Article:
Opportunities in Ethanol?

14 Feb

Over the past year, ethanol has become a buzzword that has attracted much media attention and debate. Environmentalists like it because it burns cleaner (I would counter that you get 20-30% less mileage from ethanol than ordinary gasoline). Politicians love it because it is “alternative energy,” a phrase that is sure to garner some good publicity and public support as they look for ways to curb our “addiction to oil.”

Producers love it, since domestic producers are generally protected from foreign producers (such as Brazil) by a $0.54 tariff on imported ethanol that has now been extended to January 2009. Largely because of a 51 cent-per-gallon tax break, ethanol has received about 50 cents more per gallon than gasoline at the wholesale level (right now it’s about $0.45 more).

Who also loves ethanol? Corn growers. That’s right, because corn prices were up over 80% last year and have stabilized at over $4 a bushel. This is a boon for farmers. Lots of them can do well at around $2/bushel…

Let’s do some quick math. A bushel of corn yields 2.8 gallons of ethanol. This amounts to $1.45 per gallon in the cost of corn alone! If this were the business’s only cost, it could still be pretty profitable, but ethanol production is very capital-intensive. They need get the corn to the plant, process the corn and separate byproducts, refine the corn into ethanol (using mostly natural gas), then ship it to the destination, which is done not by pipeline but by rail car. So the producers are captive to suppliers and at the mercy of shipping companies – trains – who are their only viable option.

And they have no control over the selling price of the finished product. Of course, they can use futures contracts and OTC swap transactions to lock in prices and smooth revenues. But the producer itself has no influence on prices. They can’t simply make a “better” ethanol than someone else, no matter what marketing says. As of today, the March ethanol contract on the CBOT was going for $2.00 per gallon. The so-called “crush spread” is about $1.25 at the moment (crush spread = ethanol price times 2.80 minus the price of corn per bushel). So the gross margin on corn is approximately 31%. Not bad. But that’s just the cost of goods sold. Consider all the SG&A and interest expenses these plants have to cover, that $1.25 per bushel can get used up rather quickly.

Anyone downstream of corn production does not so much like ethanol, because it has increased costs substantially. Ethanol demand currently accounts for about 20% of corn production. New plants are coming online soon and will boost that demand significantly – and production is looking to double by 2008 if planned construction takes place. This does not bode well for producers, as corn prices are likely to stay high. On the supply side, farmers can grow on additional acres and convert from existing crops to corn. But the supply of land is limited. Maybe they shouldn’t have sold so much land to developers – corn is now where the money is!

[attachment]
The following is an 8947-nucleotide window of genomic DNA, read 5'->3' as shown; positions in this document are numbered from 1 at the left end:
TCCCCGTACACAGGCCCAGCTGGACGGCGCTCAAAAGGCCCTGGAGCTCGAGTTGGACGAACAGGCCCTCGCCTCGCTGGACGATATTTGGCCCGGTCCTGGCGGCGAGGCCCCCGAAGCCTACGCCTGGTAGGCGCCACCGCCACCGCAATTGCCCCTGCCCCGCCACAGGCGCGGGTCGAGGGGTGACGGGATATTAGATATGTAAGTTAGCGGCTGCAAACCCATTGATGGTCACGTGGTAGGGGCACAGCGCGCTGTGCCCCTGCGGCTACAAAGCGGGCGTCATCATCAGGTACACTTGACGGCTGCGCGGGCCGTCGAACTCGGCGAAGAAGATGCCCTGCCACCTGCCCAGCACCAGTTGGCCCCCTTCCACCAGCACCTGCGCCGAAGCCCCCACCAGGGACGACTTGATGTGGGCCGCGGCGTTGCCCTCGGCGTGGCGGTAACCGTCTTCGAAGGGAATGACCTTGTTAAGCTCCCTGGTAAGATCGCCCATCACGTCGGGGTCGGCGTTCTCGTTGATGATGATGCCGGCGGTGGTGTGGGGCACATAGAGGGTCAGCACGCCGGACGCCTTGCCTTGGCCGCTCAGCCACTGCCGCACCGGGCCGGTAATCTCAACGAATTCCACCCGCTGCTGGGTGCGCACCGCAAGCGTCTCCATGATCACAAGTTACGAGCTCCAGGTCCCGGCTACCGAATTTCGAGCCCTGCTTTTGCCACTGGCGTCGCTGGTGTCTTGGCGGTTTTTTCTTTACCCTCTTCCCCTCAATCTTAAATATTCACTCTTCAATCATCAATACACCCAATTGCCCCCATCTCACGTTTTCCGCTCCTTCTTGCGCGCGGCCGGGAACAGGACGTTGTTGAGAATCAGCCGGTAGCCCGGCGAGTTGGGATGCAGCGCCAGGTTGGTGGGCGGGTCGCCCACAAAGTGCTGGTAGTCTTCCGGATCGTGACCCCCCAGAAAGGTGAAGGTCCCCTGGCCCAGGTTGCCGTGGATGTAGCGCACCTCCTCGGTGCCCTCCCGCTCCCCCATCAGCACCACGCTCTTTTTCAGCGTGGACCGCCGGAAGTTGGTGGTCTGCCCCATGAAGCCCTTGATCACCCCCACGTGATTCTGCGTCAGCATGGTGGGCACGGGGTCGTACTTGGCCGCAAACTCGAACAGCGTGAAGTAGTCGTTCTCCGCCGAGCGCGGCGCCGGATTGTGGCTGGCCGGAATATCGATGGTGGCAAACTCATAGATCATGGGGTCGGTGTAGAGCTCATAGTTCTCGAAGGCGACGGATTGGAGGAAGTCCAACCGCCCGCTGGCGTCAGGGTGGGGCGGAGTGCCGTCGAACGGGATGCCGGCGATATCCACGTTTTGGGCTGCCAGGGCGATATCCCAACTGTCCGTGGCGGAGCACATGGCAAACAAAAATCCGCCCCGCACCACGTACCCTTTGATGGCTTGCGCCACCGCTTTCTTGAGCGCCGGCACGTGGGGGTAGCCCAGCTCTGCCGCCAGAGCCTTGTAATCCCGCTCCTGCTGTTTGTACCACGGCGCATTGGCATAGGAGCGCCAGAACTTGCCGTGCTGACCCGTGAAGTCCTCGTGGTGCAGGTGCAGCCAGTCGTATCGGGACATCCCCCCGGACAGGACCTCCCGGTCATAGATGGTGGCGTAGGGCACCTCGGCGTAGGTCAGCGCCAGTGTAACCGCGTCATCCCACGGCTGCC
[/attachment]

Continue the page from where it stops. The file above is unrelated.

Several of these new plants are likely to be ill-conceived – a response to favorable market conditions this past summer. I recently reviewed a prospectus and projected financials for a new biodiesel plant that it proposed to go up here in Iowa. They’re projecting $2.35 per gallon on the top line for biodiesel to make this work! These projections were prepared in August, when gasoline prices at the pump were over $3.00! I question the assumption that with diesel pump prices to consumers right around $2.50 that they’ll get wholesale rates that high. And the soy oil they’re using as an input costs over $2.20 per gallon right now. Biodiesel is a bit different than ethanol in that there is the same amount of energy in 0.88 gallons of biodiesel compared to a gallon of gasoline and gets a higher tax break. So it actually trades at a slight premium. But making it work with soy oil alone priced above the wholesale price of diesel is a pipe dream.

I typically don’t like purely commodity industries where there are no bargaining powers with suppliers, and who have no pricing power whatsoever. If this were a business not protected by tariffs and tax breaks, it would not exist. But those tax breaks and tariffs are more likely than not to continue, because of the support of politicians from both sides of the aisle.

Given all the press about alternative energy, you might think ethanol companies would be doing quite well. Yet publicly traded ethanol pure-plays such as VeriSun (VSE) seem to reflect declining sentiments about industry prospects. The most difficult questions to answer are also those that are fundamental to an investment decision in this industry – (1) what will gasoline prices do and (2) where will corn prices be? Frankly, I can’t answer either with conviction. But given increasing demand for corn, a crop that has little ability to expand significantly in supply, and increasing capacity coming on line for ethanol production, more likely than not the returns to this industry will fall and the most efficient producers will win out.

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